Motive unclear as firefighter kills colleague at station


SANTA CLARITA, Calif. — A firefighter killed a co-worker and wounded another at their small fire station before setting his own home ablaze and apparently killing himself in California’s second deadly workplace shooting in days.

The gunman, a firefighter specialist and engineer, was off-duty when he apparently drove the 10 miles (16 kilometers) from his home in Acton, north of Los Angeles, and opened fire Tuesday morning at Los Angeles County Fire Station 81, authorities said.

The killer “was not scheduled to work today. He came back and confronted the on-duty personnel,” a visibly shaken Fire Chief Daryl Osby told reporters. “I cannot speak to the mindset of the shooter.”

The chief also said he didn’t know about any disciplinary actions involving the gunman, who wasn’t immediately identified.

A 44-year-old fire specialist, who drove a fire truck, was shot several times in the upper torso and died. The father of three daughters had been with the department for more than 20 years, Osby said.

A 54-year-old fire captain who also was shot in the upper body underwent surgery and was in critical but stable condition at a hospital.

The gunman then returned to his house, which authorities found engulfed in flames. He was later found dead in an empty pool of an apparently self-inflicted gunshot, since nobody else was at the home and deputies didn’t open fire, sheriff’s officials said.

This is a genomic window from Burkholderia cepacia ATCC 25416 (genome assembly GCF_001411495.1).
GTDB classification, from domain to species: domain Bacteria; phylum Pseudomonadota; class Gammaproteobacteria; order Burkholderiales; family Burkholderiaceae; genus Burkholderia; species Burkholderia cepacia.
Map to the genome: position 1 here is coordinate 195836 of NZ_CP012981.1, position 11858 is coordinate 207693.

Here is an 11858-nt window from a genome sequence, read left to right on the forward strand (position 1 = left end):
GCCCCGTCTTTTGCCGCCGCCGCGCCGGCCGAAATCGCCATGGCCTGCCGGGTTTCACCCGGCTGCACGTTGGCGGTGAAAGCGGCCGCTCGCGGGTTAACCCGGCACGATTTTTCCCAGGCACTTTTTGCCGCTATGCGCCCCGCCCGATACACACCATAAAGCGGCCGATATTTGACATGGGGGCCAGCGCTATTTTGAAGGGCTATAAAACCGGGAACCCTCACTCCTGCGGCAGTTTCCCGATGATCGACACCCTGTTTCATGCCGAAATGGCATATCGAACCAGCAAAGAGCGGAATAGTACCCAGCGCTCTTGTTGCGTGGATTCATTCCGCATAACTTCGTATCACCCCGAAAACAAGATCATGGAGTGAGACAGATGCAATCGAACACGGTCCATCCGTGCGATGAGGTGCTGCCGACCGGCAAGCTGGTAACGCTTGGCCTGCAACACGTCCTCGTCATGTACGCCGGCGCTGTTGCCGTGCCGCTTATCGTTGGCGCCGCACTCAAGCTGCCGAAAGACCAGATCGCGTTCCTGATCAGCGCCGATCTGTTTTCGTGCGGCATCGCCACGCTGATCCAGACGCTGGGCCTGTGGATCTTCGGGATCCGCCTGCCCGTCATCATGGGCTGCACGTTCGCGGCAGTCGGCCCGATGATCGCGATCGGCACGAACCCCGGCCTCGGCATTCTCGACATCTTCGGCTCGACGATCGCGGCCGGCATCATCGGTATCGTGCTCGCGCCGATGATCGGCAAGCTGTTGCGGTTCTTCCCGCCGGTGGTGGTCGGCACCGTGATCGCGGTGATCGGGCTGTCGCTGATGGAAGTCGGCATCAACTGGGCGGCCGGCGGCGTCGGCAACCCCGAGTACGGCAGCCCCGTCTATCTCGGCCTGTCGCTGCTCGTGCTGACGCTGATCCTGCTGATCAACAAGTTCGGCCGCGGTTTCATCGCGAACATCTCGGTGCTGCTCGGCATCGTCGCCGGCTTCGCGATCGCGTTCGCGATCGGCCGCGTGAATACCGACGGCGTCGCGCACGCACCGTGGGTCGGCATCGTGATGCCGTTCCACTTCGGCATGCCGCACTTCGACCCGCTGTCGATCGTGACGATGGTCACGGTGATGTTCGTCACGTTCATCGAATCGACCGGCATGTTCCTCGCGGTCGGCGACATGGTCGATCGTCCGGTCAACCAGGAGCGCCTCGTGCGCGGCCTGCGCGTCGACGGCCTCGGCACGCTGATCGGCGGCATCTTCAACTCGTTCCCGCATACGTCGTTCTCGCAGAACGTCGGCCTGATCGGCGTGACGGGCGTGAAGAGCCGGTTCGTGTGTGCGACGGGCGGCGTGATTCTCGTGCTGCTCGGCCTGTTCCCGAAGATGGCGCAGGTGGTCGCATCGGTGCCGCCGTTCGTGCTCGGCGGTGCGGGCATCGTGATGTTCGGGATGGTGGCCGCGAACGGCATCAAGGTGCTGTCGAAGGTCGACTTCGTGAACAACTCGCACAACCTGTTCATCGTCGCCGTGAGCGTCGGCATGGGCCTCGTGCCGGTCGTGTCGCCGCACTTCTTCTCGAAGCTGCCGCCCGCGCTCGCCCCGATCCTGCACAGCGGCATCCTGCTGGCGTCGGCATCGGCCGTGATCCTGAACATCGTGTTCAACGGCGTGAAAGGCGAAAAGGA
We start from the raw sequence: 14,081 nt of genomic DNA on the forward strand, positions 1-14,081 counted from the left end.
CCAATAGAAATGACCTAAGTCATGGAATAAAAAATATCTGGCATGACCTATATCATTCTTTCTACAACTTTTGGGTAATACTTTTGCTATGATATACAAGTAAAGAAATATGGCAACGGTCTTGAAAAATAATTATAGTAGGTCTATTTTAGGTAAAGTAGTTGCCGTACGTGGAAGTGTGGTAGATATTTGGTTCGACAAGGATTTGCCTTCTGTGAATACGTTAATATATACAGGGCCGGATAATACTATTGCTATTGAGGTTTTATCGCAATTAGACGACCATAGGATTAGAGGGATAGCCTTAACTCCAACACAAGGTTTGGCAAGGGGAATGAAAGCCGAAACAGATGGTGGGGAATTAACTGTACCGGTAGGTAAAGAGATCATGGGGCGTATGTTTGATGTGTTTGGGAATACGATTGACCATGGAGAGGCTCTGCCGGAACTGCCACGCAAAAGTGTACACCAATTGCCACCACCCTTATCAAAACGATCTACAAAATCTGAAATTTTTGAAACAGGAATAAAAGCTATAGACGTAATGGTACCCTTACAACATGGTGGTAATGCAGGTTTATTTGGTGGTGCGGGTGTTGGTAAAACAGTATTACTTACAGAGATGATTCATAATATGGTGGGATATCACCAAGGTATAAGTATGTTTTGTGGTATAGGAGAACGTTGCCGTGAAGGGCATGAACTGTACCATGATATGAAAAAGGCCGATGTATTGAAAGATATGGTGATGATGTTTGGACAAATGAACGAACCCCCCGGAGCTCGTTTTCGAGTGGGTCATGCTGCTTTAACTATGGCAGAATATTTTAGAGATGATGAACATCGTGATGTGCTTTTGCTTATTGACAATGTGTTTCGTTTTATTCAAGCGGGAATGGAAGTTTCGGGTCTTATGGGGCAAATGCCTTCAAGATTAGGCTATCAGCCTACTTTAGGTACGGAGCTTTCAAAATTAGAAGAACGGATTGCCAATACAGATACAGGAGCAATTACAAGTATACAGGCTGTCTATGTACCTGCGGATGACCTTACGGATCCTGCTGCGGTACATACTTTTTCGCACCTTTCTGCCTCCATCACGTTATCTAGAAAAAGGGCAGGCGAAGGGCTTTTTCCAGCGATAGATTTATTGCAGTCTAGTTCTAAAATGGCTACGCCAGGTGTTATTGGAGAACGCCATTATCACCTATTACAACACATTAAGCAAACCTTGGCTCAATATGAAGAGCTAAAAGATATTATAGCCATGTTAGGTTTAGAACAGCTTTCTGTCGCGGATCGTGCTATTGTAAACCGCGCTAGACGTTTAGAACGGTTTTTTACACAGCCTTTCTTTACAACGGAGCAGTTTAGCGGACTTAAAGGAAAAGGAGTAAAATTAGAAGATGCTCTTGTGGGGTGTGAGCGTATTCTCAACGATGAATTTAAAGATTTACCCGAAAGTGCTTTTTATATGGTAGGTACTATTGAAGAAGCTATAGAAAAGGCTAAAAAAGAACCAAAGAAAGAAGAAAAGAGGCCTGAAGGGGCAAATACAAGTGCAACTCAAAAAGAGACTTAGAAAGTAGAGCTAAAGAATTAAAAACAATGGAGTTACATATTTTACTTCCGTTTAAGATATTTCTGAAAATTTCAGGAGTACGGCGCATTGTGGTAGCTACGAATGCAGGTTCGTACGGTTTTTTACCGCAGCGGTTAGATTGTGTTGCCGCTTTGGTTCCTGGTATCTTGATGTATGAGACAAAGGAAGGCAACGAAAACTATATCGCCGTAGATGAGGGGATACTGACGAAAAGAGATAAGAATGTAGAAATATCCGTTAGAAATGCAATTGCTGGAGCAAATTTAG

Helicopters fought the blaze because it was considered unsafe to send firefighters into the home, which burned for hours. A SWAT team and a bomb squad were sent in before firefighters were finally allowed to use hoses on the gutted ruins.

The fire station is in Agua Dulce, a rural community of about 3,000 people in the desert of northern Los Angeles County known for its rock formations and panoramic views.

Osby said the station has only four firefighters per shift and was considered a home by workers who typically work there 24 hours at a time.

“As a fire chief, I never thought that when our firefighters face danger, that they would face danger in one of our community fire stations,” Osby said.

County Supervisor Janice Hahn said firefighters risk their lives daily.

“Between emergency calls, the fire station must have felt like their safe haven,” she said. “Unfortunately that sense of safety has now been shattered.”

The shooting occurred less than a week after a longtime worker opened fire with three handguns at the Santa Clara Valley Transportation Authority bus and rail yard in San Jose, killing nine people and then himself as law enforcement officers closed in. He had rigged his home to burn down before heading to his workplace.

Acquaintances said 57-year-old Samuel Cassidy had a short fuse at times and a longtime grudge against his work but the exact motive for the shooting remained under investigation. Body camera footage from a Santa Clara County sheriff’s deputy who went into a building as shots were being fired was released Tuesday.

A new FBI report finds that California had the most mass shooting incidents in the last 20 years, a figure that aligns with its status as the nation’s most populous state, with nearly 40 million residents.

Associated Press writers Christopher Weber and Robert Jablon in Los Angeles contributed to this story.

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